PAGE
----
A life-size bronze of Jane Austen is to be placed in the Market Square in Basingstoke to mark 200 years since the author’s death.
Today is the bicentenary of the death of Jane Austen, and all across Hampshire people are celebrating her life and legacy.
Adam Roud has been commissioned to create the sculpture, which he hopes will represent Jane not only as a writer, but also as a strong-willed and independent character in her own right.
Jane was born in 1775 in Steventon, just a few miles outside Basingstoke, where she lived for more than half her life. The places, people and landscapes of the borough had an enormous influence on her novels, and she created the first draft of Pride and Prejudice whilst living at Steventon, where her father was vicar of St Nicholas Church. Jane Austen knew Basingstoke well: she attended social gatherings at the Assembly Rooms in Market Square, near the current-day Lloyds Bank, and regularly visited family friends at the Vyne, Oakley Hall and Ashe House, amongst others.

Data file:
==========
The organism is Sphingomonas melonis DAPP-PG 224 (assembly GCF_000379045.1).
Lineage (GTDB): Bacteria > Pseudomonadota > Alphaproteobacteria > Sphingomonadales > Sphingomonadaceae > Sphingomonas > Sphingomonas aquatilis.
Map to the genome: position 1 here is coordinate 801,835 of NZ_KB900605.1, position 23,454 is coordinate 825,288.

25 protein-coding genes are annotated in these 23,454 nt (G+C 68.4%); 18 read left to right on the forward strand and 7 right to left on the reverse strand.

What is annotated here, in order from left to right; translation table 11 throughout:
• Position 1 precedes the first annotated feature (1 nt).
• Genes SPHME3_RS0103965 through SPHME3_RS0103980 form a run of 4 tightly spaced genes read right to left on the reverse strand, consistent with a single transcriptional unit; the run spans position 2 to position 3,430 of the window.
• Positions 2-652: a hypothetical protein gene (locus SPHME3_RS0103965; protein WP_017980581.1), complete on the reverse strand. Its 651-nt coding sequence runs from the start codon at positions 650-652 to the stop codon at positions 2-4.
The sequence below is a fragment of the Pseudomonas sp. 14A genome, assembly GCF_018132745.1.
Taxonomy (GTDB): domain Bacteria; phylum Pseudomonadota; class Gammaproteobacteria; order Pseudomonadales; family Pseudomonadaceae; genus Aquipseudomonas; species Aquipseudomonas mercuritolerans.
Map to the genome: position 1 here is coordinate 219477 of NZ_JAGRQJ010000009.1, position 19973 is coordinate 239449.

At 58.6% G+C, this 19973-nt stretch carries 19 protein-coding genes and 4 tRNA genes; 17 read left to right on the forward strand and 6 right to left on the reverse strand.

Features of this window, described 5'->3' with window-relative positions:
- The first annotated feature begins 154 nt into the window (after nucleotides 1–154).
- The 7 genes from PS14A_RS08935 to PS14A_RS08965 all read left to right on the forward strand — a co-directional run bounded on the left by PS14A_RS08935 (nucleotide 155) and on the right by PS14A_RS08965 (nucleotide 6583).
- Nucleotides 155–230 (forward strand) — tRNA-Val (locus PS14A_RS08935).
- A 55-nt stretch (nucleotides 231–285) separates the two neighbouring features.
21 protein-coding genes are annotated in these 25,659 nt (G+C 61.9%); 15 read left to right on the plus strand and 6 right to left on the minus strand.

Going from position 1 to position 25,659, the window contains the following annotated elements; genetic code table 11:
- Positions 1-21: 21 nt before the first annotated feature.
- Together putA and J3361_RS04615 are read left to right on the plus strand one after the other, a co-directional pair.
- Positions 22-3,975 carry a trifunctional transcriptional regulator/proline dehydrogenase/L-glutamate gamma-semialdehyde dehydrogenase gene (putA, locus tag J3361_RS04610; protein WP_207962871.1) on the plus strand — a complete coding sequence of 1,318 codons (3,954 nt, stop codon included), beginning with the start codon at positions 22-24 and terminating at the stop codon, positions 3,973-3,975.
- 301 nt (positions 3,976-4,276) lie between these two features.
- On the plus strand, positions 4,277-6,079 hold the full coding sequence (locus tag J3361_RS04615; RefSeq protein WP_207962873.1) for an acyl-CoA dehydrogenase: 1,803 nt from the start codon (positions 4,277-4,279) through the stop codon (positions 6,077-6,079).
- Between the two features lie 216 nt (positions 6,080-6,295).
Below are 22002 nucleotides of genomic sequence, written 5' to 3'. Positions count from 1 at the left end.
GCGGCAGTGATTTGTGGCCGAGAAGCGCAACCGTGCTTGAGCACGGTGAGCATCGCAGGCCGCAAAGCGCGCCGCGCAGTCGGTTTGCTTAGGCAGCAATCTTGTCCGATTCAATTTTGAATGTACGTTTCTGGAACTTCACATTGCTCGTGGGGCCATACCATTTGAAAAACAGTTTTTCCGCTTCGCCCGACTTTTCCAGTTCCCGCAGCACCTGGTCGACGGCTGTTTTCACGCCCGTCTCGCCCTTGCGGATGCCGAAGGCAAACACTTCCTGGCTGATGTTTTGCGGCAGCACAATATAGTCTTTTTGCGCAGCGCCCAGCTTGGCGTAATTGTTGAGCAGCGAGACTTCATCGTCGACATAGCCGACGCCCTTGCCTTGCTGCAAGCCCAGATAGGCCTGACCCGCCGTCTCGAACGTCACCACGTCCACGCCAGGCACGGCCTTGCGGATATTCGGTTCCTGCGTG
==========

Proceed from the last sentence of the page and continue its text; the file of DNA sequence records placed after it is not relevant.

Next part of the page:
Many events will be part of Hampshire Cultural Trust’s Jane Austen 200 project. For up to date information on events visit www.janeausten200.co.uk